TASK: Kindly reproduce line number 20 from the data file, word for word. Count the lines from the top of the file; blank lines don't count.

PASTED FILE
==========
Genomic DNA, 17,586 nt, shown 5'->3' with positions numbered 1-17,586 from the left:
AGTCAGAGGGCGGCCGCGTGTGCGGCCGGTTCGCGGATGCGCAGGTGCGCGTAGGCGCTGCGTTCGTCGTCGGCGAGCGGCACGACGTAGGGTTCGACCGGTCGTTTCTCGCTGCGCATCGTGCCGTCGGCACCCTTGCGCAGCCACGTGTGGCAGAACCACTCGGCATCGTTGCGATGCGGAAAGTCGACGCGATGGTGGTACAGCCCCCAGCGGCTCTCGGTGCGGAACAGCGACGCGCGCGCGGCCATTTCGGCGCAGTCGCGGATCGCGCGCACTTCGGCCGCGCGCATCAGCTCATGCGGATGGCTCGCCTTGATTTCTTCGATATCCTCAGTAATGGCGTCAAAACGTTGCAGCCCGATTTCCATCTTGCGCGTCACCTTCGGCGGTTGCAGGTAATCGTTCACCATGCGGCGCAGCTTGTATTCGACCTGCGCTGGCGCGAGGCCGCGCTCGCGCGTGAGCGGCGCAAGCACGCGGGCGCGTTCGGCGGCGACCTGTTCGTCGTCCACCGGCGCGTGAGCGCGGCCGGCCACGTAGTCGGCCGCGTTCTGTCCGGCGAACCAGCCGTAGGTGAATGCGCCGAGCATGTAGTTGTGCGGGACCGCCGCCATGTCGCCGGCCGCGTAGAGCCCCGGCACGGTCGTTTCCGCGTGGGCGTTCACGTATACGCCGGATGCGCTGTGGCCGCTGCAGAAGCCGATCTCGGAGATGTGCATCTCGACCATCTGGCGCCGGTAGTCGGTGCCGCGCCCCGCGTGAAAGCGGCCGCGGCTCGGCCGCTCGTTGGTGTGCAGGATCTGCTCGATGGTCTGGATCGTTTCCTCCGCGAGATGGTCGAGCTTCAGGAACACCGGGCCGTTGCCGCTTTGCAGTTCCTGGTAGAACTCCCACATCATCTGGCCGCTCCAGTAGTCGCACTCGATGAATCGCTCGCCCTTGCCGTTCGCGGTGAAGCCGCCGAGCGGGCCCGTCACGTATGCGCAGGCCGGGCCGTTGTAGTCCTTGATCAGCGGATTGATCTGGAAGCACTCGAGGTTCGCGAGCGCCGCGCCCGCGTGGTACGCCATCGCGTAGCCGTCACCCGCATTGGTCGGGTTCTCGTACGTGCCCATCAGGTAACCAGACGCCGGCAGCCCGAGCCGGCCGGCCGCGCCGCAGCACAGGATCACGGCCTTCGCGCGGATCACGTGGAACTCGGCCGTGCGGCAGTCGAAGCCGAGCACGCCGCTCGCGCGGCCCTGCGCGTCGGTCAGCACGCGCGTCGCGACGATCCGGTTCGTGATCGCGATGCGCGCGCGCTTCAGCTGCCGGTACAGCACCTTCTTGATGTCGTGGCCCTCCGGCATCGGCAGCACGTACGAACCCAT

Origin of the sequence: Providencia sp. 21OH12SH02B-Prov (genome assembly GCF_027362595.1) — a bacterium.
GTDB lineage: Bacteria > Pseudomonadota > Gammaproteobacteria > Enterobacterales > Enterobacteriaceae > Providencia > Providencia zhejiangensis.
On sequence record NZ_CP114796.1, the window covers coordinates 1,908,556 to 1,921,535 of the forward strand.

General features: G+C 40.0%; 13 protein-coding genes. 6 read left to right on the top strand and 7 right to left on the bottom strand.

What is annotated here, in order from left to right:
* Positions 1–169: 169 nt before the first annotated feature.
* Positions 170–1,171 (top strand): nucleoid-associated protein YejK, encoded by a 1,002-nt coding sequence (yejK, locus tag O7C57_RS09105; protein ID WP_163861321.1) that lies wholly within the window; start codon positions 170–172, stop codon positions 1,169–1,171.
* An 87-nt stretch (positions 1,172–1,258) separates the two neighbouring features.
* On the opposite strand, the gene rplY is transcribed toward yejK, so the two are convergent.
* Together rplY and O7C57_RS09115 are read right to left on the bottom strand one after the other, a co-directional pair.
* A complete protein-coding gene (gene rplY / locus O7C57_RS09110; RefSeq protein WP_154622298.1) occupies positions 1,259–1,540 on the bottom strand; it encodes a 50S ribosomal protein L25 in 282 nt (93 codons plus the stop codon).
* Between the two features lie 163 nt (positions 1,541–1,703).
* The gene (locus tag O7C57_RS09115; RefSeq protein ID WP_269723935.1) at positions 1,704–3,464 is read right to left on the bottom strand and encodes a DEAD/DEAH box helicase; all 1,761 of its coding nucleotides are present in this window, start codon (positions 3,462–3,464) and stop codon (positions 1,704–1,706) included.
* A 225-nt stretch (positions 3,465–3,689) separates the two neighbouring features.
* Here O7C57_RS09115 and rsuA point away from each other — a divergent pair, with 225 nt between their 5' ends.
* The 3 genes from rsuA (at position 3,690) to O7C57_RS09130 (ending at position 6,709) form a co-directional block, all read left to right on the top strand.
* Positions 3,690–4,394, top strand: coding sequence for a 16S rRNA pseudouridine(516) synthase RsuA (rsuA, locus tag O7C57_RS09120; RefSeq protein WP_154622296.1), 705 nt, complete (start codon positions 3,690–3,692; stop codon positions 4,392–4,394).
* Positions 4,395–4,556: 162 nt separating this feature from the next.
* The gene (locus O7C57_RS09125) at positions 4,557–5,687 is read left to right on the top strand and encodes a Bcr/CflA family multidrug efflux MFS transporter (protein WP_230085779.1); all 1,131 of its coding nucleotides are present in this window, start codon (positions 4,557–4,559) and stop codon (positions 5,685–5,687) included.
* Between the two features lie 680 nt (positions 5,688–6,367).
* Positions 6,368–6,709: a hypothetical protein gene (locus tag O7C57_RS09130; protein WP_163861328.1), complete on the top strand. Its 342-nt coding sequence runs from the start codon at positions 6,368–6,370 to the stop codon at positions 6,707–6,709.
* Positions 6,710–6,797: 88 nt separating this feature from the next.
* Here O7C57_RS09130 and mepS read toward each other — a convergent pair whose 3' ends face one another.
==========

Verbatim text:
* Positions 4,395–4,556: 162 nt separating this feature from the next.